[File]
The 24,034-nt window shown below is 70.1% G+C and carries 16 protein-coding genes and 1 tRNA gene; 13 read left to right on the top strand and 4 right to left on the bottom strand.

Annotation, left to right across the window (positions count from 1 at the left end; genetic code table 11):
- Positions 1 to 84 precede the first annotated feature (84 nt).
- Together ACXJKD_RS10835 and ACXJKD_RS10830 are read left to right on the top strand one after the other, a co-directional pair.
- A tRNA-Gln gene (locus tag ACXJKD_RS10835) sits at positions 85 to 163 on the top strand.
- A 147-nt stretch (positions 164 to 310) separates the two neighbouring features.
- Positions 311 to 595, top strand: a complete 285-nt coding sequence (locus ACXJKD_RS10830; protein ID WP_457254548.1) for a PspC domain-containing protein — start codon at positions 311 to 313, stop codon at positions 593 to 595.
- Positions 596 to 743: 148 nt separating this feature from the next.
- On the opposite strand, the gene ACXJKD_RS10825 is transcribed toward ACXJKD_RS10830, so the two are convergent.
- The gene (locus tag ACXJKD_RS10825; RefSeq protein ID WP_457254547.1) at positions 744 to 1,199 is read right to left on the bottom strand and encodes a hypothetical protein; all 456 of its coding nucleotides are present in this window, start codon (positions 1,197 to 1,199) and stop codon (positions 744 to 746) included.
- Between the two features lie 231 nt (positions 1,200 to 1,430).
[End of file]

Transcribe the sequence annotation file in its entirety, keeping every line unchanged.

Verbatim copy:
The 24,034-nt window shown below is 70.1% G+C and carries 16 protein-coding genes and 1 tRNA gene; 13 read left to right on the top strand and 4 right to left on the bottom strand.

Annotation, left to right across the window (positions count from 1 at the left end; genetic code table 11):
- Positions 1 to 84 precede the first annotated feature (84 nt).
- Together ACXJKD_RS10835 and ACXJKD_RS10830 are read left to right on the top strand one after the other, a co-directional pair.
- A tRNA-Gln gene (locus tag ACXJKD_RS10835) sits at positions 85 to 163 on the top strand.
- A 147-nt stretch (positions 164 to 310) separates the two neighbouring features.
- Positions 311 to 595, top strand: a complete 285-nt coding sequence (locus ACXJKD_RS10830; protein ID WP_457254548.1) for a PspC domain-containing protein — start codon at positions 311 to 313, stop codon at positions 593 to 595.
- Positions 596 to 743: 148 nt separating this feature from the next.
- On the opposite strand, the gene ACXJKD_RS10825 is transcribed toward ACXJKD_RS10830, so the two are convergent.
- The gene (locus tag ACXJKD_RS10825; RefSeq protein ID WP_457254547.1) at positions 744 to 1,199 is read right to left on the bottom strand and encodes a hypothetical protein; all 456 of its coding nucleotides are present in this window, start codon (positions 1,197 to 1,199) and stop codon (positions 744 to 746) included.
- Between the two features lie 231 nt (positions 1,200 to 1,430).